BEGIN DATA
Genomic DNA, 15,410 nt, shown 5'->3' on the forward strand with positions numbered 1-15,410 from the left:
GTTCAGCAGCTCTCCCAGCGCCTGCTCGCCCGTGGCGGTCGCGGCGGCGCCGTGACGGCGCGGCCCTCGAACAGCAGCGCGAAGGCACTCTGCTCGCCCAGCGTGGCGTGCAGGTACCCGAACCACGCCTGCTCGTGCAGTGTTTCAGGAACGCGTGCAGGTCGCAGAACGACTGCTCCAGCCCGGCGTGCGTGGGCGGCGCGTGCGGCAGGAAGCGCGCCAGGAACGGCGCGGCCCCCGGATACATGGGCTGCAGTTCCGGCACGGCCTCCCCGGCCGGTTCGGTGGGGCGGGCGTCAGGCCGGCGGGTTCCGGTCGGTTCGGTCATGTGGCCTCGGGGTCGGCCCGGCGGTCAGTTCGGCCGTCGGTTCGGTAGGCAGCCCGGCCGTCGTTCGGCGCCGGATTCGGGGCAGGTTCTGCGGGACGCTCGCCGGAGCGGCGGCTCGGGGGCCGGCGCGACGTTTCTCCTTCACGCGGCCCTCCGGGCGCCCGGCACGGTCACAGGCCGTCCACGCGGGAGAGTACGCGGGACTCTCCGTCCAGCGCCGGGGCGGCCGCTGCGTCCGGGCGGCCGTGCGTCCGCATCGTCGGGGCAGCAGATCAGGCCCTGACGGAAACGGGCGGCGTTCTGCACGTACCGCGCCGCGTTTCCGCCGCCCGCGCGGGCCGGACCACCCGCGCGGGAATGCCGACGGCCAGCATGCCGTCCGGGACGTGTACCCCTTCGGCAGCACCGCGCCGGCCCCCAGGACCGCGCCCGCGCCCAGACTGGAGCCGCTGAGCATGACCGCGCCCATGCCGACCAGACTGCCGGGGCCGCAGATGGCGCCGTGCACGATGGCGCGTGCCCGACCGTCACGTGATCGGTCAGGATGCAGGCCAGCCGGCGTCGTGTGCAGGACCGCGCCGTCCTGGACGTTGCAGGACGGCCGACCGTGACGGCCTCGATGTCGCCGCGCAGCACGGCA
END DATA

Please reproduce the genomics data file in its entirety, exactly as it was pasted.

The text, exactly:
Genomic DNA, 15,410 nt, shown 5'->3' on the forward strand with positions numbered 1-15,410 from the left:
GTTCAGCAGCTCTCCCAGCGCCTGCTCGCCCGTGGCGGTCGCGGCGGCGCCGTGACGGCGCGGCCCTCGAACAGCAGCGCGAAGGCACTCTGCTCGCCCAGCGTGGCGTGCAGGTACCCGAACCACGCCTGCTCGTGCAGTGTTTCAGGAACGCGTGCAGGTCGCAGAACGACTGCTCCAGCCCGGCGTGCGTGGGCGGCGCGTGCGGCAGGAAGCGCGCCAGGAACGGCGCGGCCCCCGGATACATGGGCTGCAGTTCCGGCACGGCCTCCCCGGCCGGTTCGGTGGGGCGGGCGTCAGGCCGGCGGGTTCCGGTCGGTTCGGTCATGTGGCCTCGGGGTCGGCCCGGCGGTCAGTTCGGCCGTCGGTTCGGTAGGCAGCCCGGCCGTCGTTCGGCGCCGGATTCGGGGCAGGTTCTGCGGGACGCTCGCCGGAGCGGCGGCTCGGGGGCCGGCGCGACGTTTCTCCTTCACGCGGCCCTCCGGGCGCCCGGCACGGTCACAGGCCGTCCACGCGGGAGAGTACGCGGGACTCTCCGTCCAGCGCCGGGGCGGCCGCTGCGTCCGGGCGGCCGTGCGTCCGCATCGTCGGGGCAGCAGATCAGGCCCTGACGGAAACGGGCGGCGTTCTGCACGTACCGCGCCGCGTTTCCGCCGCCCGCGCGGGCCGGACCACCCGCGCGGGAATGCCGACGGCCAGCATGCCGTCCGGGACGTGTACCCCTTCGGCAGCACCGCGCCGGCCCCCAGGACCGCGCCCGCGCCCAGACTGGAGCCGCTGAGCATGACCGCGCCCATGCCGACCAGACTGCCGGGGCCGCAGATGGCGCCGTGCACGATGGCGCGTGCCCGACCGTCACGTGATCGGTCAGGATGCAGGCCAGCCGGCGTCGTGTGCAGGACCGCGCCGTCCTGGACGTTGCAGGACGGCCGACCGTGACGGCCTCGATGTCGCCGCGCAGCACGGCA